WCAG 2.1 Guidelines
The first step taken to fight the injustice and inequality on behalf of individuals with disabilities was the Americans with Disabilities Act of 1990. The ADA gives civil rights protections to individuals with disabilities similar to those provided to individuals on the basis of religion, age, gender, or race. The ADA also developed requirements for effective communication, which can play a role when it comes to the practical use of telecommunication devices such as computers or phones.
The ADA wasn’t the only agency to ensure equal opportunity protection. Section 508 of the Rehabilitation Act of 1973 was also developed with this effort; to ensure world-wide cooperation, the Worldwide Web Consortium (W3C) created the Web Content Accessibility Guidelines (WCAG). These guidelines were implemented to mandate electronic and information technology’s (EIT) accessibility to individuals with disabilities.
Web Content Accessibility Guidelines are intended for use by web authoring tool developers, web accessibility evaluation tool developers, web content developers (such as page authors, site designers, etc.) and also for others who want or need a standard for web accessibility.
Perceivable, Operable, Understandable and Robust
WCAG guidelines implement four main principles to ensure web content is more accessible to individuals with disabilities. First, by being perceivable, services and assistive technologies such as screen readers are available to all the senses, such as vision and hearing. Second, by being operable, interaction with all elements and controls can be performed using assistive devices or a keyboard. Third, by ensuring it is understandable, clean content is provided with limited complications. Lastly, by being robust, a wide range of technologies allows users to access the content easily and efficiently.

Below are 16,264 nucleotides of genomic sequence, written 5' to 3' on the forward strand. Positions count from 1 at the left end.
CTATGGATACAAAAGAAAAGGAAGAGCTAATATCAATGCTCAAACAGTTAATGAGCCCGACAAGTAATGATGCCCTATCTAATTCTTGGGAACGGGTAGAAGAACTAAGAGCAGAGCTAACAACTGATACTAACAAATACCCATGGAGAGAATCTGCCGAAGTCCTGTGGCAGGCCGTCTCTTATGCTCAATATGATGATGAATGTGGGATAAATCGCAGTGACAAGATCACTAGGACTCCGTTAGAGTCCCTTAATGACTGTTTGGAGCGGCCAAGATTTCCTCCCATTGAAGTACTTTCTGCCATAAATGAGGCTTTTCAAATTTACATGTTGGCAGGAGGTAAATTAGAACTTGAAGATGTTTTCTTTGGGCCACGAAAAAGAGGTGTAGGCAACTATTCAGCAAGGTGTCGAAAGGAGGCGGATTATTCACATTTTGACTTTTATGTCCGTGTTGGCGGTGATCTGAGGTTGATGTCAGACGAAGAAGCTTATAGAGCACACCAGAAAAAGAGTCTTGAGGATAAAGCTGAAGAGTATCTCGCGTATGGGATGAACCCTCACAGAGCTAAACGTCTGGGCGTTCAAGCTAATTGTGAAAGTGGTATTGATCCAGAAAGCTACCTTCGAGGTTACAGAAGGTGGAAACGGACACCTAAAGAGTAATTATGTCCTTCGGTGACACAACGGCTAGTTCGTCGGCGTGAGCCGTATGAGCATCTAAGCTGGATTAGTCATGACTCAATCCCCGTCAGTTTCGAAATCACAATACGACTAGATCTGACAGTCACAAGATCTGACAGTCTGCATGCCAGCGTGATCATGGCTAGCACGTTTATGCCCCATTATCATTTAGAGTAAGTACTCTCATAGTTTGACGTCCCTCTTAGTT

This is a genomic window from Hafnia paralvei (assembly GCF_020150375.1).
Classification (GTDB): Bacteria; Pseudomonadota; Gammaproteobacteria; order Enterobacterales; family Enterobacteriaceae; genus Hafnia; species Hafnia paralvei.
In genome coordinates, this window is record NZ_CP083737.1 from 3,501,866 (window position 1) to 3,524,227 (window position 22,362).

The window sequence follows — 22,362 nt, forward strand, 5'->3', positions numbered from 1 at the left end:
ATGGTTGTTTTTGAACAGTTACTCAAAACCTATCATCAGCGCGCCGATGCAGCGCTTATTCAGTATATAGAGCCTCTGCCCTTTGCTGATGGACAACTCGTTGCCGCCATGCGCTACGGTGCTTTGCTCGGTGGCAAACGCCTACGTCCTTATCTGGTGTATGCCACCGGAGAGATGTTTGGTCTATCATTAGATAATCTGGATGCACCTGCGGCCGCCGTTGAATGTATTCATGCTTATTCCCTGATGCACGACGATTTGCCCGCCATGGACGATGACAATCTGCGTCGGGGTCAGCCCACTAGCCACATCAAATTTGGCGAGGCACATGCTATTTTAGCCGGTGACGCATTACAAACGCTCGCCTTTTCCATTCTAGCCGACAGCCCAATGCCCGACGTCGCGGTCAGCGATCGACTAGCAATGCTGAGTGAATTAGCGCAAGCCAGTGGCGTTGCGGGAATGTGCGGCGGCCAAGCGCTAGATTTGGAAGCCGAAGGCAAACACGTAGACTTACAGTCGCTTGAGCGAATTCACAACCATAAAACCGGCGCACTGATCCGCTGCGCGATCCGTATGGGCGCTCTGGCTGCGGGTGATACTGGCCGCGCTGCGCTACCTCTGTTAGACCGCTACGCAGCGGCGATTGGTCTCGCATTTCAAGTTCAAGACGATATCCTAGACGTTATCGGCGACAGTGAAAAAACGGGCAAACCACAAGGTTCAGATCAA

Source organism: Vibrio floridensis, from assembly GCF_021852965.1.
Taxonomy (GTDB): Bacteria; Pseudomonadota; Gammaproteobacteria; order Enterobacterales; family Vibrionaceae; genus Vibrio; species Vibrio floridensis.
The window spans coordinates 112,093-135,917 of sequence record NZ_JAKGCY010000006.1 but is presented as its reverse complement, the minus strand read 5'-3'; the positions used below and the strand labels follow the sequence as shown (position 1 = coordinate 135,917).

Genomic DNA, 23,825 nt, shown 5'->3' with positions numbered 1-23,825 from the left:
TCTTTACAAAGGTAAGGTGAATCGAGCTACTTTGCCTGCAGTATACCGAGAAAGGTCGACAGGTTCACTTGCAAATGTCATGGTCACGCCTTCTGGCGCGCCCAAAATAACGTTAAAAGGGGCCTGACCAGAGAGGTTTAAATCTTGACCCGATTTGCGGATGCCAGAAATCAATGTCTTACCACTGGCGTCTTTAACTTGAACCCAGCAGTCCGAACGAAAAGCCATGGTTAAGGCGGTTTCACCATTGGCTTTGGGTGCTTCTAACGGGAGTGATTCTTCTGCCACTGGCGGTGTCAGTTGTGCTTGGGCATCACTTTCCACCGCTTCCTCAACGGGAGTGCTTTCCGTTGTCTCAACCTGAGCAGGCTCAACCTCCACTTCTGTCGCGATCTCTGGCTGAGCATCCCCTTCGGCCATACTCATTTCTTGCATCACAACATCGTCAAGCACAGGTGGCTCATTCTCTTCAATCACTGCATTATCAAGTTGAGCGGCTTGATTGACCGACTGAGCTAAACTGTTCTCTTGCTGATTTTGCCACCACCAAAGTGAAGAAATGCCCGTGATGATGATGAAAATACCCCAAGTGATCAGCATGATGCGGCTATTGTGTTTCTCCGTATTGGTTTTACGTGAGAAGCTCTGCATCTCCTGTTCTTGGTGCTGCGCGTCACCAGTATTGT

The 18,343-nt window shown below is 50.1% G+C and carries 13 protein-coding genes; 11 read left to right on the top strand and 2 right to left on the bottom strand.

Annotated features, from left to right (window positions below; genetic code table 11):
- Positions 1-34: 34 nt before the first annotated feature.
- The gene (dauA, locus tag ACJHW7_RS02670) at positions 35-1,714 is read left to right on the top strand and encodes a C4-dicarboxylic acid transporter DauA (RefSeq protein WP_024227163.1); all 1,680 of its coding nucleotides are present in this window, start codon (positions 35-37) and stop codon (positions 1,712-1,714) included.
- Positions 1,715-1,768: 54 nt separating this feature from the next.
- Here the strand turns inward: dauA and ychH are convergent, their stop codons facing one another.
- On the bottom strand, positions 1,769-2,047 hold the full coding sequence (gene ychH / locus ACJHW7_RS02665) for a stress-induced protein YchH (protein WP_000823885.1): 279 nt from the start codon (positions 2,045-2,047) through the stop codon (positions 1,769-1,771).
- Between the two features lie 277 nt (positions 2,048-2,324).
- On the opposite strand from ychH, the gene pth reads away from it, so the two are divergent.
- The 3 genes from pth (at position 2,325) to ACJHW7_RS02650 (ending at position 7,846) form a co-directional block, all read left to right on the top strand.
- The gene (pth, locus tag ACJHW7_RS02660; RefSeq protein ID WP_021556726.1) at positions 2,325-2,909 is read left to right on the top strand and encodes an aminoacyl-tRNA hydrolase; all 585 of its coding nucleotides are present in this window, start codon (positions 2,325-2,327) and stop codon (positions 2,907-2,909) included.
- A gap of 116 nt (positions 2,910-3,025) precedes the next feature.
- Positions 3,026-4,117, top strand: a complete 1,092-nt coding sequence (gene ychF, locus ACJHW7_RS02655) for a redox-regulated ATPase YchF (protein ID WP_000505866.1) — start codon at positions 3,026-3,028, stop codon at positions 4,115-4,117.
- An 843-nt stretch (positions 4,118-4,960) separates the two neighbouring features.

Web content can also consist of natural information, including sounds, images, or text and it can also consist of markup or code that defines presentation and structure. WCAG is consistently evolving, with the WCAG 2.1 publication in 2008 and more recently, the WCAG 2.1 publication in 2018. All previous requirements are included in the newer 2.1 version and additional requirements have been added. It is important to remember that even though your website was considered compliant with WCAG standards 20 years ago, it might not be the case today.
As websites age, some content may include archived material not yet accessible to the public. That pre-existing, aged content may pose a liability risk to your organization, which could take the form of a letter of complaint or even a lawsuit. Your risk grows significantly if your organization is a public school, college, or state government institution. For these types of organizations, WCAG compliance is critical – it’s the law. Also, even if your organization is not within the United States, many international laws also address web accessibility. This is a global issue, affecting a much larger population.